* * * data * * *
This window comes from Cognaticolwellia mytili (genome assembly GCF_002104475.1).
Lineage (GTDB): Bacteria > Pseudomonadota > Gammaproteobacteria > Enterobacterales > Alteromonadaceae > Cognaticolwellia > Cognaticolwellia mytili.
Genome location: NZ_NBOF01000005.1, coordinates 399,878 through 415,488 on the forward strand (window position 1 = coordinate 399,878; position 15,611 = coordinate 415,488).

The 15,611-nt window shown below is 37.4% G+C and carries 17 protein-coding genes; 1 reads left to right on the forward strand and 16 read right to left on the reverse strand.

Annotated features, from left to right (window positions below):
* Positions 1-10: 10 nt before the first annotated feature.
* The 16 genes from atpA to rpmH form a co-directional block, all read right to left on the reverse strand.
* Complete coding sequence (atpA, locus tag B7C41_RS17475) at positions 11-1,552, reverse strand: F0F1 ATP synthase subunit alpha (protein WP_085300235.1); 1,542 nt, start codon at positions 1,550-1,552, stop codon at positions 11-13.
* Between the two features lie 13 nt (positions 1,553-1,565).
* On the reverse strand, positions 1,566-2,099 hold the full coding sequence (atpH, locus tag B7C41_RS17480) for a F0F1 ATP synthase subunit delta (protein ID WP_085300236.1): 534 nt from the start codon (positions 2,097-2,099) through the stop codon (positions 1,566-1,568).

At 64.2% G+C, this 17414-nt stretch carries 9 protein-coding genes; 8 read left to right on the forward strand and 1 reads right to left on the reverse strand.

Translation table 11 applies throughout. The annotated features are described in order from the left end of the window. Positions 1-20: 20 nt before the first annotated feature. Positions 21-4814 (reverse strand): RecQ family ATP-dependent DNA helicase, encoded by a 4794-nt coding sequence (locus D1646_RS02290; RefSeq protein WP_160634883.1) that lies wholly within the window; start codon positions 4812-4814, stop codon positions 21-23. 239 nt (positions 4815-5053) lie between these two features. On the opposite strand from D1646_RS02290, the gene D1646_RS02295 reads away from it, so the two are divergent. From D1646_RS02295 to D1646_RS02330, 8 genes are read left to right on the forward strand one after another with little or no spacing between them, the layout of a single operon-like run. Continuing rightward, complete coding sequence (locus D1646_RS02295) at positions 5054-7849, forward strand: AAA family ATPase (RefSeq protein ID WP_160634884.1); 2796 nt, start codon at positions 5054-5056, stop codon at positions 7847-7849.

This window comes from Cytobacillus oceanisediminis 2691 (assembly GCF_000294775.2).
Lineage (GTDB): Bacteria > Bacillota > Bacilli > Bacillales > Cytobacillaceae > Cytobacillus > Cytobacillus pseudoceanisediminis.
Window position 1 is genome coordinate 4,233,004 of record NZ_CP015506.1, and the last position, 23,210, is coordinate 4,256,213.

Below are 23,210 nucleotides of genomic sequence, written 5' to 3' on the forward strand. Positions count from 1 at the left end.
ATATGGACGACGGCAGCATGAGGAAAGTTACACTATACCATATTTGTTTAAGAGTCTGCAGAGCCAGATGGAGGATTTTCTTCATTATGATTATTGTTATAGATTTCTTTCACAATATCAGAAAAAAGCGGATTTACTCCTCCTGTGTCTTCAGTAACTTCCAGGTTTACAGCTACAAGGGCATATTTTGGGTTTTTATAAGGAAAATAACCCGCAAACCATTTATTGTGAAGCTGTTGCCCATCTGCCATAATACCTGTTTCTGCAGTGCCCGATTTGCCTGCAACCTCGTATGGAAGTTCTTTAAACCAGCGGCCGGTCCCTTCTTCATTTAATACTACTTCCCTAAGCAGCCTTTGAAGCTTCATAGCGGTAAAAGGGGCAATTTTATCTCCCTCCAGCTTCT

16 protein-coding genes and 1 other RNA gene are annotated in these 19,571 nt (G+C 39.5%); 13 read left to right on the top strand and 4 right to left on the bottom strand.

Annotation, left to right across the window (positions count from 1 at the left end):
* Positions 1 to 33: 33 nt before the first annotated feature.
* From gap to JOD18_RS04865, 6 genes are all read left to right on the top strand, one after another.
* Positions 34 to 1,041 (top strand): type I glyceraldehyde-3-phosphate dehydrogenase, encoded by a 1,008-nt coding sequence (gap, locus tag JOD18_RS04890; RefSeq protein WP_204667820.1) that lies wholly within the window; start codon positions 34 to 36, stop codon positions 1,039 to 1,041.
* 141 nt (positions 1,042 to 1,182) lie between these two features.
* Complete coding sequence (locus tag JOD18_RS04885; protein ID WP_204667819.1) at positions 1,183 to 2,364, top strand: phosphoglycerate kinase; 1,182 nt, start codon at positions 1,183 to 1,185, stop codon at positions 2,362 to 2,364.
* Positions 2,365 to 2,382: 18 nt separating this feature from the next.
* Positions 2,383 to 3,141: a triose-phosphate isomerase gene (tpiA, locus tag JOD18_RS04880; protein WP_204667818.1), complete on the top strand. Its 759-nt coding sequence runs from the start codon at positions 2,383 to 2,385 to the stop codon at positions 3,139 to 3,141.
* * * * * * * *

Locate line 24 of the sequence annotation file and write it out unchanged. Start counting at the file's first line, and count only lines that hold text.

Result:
* Complete coding sequence (locus tag JOD18_RS04885; protein ID WP_204667819.1) at positions 1,183 to 2,364, top strand: phosphoglycerate kinase; 1,182 nt, start codon at positions 1,183 to 1,185, stop codon at positions 2,362 to 2,364.